'The Dogs Are Eating Them Now' begs for our collective attention

So, was Canada's involvement in Afghanistan worth it?

Canada will officially end its military engagement in Afghanistan in March 2014 after losing 158 Canadian Forces personnel and spending billions of dollars on the war effort. So, was it worth it?

You won't find the answer in Graeme Smith's award-winning retrospective The Dogs Are Eating Them Now on his time as a foreign correspondent for the Globe and Mail. In fact, you'll only find more questions that beg for answers -- and our collective attention.

If you rely on the Canadian government for answers, you'll get jingoistic claims of success -- including that Canada successfully secured Kandahar (the size of Nova Scotia) "with just 2,500 soldiers," without a hint that anything ever went wrong beyond the initial deployment.

That's contradicted in Smith's first line of the book. "We lost the war in Southern Afghanistan, and it broke my heart," he writes in the beginning of an engrossing narrative, chronicling four years of his time spent investigating the mission and its repercussions. We'll recall some of his stories: interviews with detainees claiming torture at the hands of Afghan captors, which threatened to sink the Conservative minority government with its first scandal, as well as an acclaimed Emmy-winning video series called "Talking to the Taliban" that offered rare insight into the mind frames of those fighting against Western forces.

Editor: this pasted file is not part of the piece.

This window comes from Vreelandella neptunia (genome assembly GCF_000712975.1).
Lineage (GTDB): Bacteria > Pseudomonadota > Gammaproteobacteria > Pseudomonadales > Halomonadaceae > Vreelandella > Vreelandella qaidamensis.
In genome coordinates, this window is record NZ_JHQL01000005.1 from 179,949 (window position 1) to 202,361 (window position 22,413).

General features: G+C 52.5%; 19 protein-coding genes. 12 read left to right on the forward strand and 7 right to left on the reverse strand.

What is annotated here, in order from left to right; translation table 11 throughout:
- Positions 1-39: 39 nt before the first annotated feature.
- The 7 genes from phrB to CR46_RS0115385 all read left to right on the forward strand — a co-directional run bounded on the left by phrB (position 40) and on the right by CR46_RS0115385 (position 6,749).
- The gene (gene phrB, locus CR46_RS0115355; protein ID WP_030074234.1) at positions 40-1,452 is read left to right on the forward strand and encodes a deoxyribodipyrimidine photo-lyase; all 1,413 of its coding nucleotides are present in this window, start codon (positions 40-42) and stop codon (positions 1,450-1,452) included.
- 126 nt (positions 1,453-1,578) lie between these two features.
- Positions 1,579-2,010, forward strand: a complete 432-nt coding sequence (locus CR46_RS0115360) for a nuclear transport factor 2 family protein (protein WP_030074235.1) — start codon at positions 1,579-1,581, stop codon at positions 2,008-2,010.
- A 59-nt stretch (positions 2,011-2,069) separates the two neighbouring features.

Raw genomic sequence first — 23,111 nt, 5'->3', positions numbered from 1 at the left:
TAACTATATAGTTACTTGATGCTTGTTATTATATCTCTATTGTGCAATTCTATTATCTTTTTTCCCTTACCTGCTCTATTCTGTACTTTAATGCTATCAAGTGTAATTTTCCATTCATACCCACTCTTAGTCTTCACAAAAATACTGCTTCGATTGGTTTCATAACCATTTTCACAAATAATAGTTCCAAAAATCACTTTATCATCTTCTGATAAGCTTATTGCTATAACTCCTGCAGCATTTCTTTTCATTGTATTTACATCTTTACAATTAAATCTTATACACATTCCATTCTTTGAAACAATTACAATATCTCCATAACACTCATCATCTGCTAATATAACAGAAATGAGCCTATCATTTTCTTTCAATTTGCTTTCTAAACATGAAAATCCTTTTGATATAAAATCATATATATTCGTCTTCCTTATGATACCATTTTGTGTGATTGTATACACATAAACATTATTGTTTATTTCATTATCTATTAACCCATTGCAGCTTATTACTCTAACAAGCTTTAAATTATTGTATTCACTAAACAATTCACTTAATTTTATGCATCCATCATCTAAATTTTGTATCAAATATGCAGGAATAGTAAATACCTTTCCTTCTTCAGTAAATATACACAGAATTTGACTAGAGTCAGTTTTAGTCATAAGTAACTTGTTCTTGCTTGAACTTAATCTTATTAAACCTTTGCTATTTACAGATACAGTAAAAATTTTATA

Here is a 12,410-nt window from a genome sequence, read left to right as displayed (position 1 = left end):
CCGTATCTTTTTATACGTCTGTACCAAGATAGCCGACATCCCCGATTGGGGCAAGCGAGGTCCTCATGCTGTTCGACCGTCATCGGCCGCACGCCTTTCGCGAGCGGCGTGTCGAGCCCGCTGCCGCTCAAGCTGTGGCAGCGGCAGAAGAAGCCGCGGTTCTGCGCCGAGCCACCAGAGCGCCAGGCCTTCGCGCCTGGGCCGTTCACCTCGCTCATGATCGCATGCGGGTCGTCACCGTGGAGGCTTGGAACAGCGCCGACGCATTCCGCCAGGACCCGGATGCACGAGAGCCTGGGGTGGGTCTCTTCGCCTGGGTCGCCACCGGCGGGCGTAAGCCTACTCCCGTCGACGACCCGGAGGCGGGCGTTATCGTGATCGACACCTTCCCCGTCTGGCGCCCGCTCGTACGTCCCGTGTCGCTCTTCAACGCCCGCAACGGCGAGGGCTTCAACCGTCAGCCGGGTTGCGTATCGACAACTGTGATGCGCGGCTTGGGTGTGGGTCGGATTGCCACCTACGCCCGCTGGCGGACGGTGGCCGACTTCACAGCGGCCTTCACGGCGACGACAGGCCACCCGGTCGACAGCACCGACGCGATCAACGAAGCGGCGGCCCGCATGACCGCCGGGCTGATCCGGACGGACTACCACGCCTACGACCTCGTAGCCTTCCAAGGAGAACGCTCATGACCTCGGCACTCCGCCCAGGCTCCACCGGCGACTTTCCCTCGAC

But there are underlying themes that many Canadians will likely not have picked up on; themes that slowly begin to dawn on Smith as he becomes further embedded in the country. They include the realizations that far too many mistakes were made by international forces and that there were far too many miscalculations and misunderstandings about just how to bring peace and stability to a land desperate for it.

With a backdrop that includes soldiers shooting rockets that individually cost the same as a luxury car, Smith picks up on a feeling of futility. "The war may have felt justified in our guts, but it played out in southern Afghanistan like a farce." By the time NATO had arrived in the country, the terrorists responsible for September 11 were gone, he reflects. And while Canada, along with its international partners, can talk about successes including greater access to education and lower rates of child mortality, there are huge question marks as to whether the successes can be sustained when the world packs up and leaves (Smith pleads for "continued engagement").

Indeed, much of the Afghan economy is a bubble, writes Smith, created with war money used to buy peace. And yet, a rising insurgency erases any kind of progress; new schools are transformed into livestock sheds.

The tragedy is that the influx of troops did not lead to widespread stabilization expected by the war planners. Rather, as Smith painfully concludes, more troops only led to increased animosity on the part of local Afghans who saw attacks on their villages, and support for a corrupt and meddling government, as legitimate reasons to join the Taliban, seeking revenge.